Hall of Fame trainer D. Wayne Lukas calls decision to cap the attendance at the June 6 Belmont Stakes ‘a great marketing score.’
BALTIMORE – The New York Racing Association has capped attendance at 90,000 for the June 6 Belmont Stakes and it’s a smart move according to trainer D. Wayne Lukas.
“That was a great marketing score,” said the 79-year-old Hall of Fame trainer. “I think that was a smart move. Because people think that there could be a Triple Crown and they’ll get shut out so the presale is going to be triple of what it normally is.”
According to NYRA officials, 95% of the 27,000 dining and hospitality seats have already been sold, but there is plenty of general admission still available.
“If this horse (American Pharoah) gets beat the tickets are gone,” said Lukas, who saddled Mr. Z to his record 41st Preakness starter. “I remember on Derby day once saying to Tom Meeker (the former President and CEO of Churchill Downs) damn it’s going to rain today and he said, ‘I don’t give a shit all the tickets are sold anyhow. I don’t care if they show up or not.’”
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Last year Steve Coburn, one of the co-owners of California Chrome, made headlines by calling horses that skip the Derby or Preakness to run in the Belmont Stakes “cowards”, including Belmont Stakes winner Tonalist, which he later apologized for. “That was because he fell into a very nice horse that he didn’t have experience with,” Lukas said. “That was uncalled for. All the good and all the hype, he undid it he wiped it out in two minutes.” Lukas won the 2000 Belmont Stakes with Commendable, who ran in the Derby, skipped the Preakness, before winning the Belmont. “I think you got to read what’s in front of you. Not every horse can do it. I would have no problem skipping the Preakness if I thought it (the Derby) knocked my horse out. Not a bit. I would never in the Triple Crown series predetermine that I was going to run Derby-Belmont. I would play it day by day, and see what I got to work with.” There used to be a monetary bonus in place to keep horses running in all three races and Lukas thinks it should return. “I think it would be good,” he said. “The Triple Crown would have to hold hands and do it collectively and that would be difficult because Churchill could care less. This place (Pimlico) might fall into line because of (owner Frank) Stronach, because he’s so positive for racing, but to get Churchill to put up some money for a Triple Crown they’ll say he’ll win run our race and we don’t care what the rest of them do.”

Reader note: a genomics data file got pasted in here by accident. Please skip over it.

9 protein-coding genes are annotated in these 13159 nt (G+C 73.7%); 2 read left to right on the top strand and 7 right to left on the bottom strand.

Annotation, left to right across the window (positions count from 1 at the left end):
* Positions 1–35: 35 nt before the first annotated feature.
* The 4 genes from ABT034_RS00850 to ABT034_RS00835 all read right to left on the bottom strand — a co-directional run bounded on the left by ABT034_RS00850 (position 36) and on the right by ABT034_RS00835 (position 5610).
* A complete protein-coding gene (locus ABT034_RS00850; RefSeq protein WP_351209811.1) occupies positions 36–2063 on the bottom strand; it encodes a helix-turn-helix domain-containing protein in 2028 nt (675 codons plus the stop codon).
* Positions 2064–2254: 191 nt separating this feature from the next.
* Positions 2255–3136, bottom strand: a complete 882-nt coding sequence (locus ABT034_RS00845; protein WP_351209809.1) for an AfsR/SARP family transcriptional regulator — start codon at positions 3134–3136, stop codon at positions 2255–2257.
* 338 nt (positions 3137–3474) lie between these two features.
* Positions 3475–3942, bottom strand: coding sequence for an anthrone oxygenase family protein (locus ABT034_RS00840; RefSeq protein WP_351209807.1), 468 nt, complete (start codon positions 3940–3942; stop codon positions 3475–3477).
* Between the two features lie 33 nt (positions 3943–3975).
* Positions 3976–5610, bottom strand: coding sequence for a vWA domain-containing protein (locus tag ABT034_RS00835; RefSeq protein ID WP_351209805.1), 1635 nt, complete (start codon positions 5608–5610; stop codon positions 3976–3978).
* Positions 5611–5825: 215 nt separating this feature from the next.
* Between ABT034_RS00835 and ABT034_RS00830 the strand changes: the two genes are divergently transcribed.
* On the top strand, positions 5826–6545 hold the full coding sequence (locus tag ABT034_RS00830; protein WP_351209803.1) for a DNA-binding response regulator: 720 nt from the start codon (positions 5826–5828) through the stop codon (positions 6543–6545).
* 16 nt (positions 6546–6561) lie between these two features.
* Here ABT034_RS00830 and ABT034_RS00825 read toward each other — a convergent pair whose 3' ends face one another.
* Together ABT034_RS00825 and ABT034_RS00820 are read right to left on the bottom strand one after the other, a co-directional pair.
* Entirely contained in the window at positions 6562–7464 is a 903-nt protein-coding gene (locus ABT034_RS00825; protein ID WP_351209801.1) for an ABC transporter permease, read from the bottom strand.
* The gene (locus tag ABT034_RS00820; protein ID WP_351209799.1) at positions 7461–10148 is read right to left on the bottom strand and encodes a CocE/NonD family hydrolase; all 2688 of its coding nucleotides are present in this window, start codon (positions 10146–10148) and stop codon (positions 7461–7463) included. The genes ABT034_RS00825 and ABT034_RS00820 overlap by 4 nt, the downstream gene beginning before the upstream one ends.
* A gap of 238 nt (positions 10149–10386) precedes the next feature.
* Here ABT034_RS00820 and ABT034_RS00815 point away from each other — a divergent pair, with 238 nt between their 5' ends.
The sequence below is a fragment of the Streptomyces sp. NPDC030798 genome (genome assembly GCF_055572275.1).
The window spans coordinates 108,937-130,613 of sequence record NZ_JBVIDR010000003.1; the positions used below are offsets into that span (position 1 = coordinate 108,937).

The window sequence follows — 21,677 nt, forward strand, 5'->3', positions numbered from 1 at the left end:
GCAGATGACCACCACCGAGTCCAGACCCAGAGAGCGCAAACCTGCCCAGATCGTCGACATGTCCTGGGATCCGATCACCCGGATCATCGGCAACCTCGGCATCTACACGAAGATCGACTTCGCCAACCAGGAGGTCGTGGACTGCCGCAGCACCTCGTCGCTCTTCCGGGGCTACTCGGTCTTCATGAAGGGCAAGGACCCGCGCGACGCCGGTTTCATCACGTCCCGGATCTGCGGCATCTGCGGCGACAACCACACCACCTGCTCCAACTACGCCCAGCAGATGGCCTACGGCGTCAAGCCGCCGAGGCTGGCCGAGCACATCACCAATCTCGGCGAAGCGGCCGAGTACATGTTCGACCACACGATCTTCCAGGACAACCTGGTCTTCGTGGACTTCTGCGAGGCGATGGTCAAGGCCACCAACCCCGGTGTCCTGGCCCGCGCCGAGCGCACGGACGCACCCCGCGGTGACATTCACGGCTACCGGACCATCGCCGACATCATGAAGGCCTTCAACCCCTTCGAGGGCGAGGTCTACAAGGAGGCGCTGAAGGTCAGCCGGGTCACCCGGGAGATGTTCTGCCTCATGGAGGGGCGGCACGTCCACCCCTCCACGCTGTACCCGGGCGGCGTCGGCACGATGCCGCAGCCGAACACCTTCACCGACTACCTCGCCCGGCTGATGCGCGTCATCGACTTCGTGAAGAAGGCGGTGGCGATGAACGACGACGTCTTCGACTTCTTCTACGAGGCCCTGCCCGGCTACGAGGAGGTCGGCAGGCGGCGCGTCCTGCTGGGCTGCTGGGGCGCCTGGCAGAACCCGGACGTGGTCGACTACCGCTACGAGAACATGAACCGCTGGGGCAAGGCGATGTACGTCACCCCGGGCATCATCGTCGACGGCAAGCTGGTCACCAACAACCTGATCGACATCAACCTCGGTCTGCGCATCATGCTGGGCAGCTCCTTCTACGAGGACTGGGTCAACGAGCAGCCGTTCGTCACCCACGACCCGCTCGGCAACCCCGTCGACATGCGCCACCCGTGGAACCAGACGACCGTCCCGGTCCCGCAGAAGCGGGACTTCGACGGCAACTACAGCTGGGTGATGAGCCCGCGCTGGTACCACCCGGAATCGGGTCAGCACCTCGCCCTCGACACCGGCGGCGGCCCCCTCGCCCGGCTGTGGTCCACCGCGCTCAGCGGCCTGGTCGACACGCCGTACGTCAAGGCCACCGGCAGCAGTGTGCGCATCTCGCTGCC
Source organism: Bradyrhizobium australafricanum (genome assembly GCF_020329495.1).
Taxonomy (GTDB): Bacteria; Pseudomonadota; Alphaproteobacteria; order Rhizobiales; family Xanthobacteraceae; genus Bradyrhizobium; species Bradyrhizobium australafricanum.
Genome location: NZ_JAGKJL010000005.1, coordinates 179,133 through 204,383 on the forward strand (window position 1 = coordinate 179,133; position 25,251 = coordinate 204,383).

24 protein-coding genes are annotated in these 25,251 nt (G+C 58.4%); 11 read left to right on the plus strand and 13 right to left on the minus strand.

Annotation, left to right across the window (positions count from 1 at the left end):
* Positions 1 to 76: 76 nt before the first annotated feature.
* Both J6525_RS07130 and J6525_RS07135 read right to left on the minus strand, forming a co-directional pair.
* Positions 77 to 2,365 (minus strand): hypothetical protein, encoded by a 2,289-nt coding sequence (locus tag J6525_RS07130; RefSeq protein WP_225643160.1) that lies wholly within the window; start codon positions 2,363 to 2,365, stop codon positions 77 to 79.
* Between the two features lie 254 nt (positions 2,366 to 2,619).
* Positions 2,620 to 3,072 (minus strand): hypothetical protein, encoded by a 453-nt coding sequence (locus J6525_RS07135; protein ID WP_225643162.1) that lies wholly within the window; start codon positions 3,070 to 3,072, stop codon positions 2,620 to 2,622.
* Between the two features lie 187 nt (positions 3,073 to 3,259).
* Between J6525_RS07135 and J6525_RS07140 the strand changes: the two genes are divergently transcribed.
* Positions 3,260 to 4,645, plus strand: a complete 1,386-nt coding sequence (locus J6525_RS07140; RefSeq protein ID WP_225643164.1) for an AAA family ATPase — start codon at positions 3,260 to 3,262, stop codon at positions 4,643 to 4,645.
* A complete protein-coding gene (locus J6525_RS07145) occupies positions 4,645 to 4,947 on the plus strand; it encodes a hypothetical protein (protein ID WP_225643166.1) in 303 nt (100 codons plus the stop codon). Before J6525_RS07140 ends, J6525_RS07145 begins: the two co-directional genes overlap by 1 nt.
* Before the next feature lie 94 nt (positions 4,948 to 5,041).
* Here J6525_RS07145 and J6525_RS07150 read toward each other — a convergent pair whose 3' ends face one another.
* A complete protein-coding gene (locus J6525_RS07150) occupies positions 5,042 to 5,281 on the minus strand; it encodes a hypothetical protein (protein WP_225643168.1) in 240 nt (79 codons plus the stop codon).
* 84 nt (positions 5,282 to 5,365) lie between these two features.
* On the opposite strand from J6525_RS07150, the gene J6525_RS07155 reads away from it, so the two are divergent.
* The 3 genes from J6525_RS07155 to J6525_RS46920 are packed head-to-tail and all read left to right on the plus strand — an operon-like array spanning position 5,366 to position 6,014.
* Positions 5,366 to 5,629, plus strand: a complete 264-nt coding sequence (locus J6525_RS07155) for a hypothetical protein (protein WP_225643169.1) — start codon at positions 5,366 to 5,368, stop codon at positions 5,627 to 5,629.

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After passing the Preakness Stakes, trainer Todd Pletcher could have several horses possible for the Belmont Stakes – Carpe Diem, Stanford, Materiality, Competitive Edge and Madefromlucky. “That’s strange,” Lukas said of Pletcher not even starting one horse in the Preakness. “He’ll ambush them (in the Belmont), when they roll into town. Here’s the problem, it’s not just one. It’s Custer and the Indians, he’s going to surround them. He might three or four.”
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Affirmed remains the last horse to sweep the Triple Crown back in 1978 and Lukas believes it harder than ever to win racing’s most elusive prize. “The thing is the prep races are so hard now,” Lukas said. “That’s the key. Back in the 50s, 60s, and 70s you didn’t have these tough prep races. You didn’t have to worry about points. You just entered the Derby and you ran against eight horses. Now, god damn, there’s no soft spot. Everybody wants to be in it (the Derby) and it’s tough to get in it. There’s horses probably more knocked out getting to the Derby than there are getting to this one.” Lukas believes the increased media coverage of the Derby has made everyone want to win the Derby. “Media coverage, television, hype,” he said. “I think the Derby was important, but just important to a small segment of the industry. Now it’s important everywhere.”
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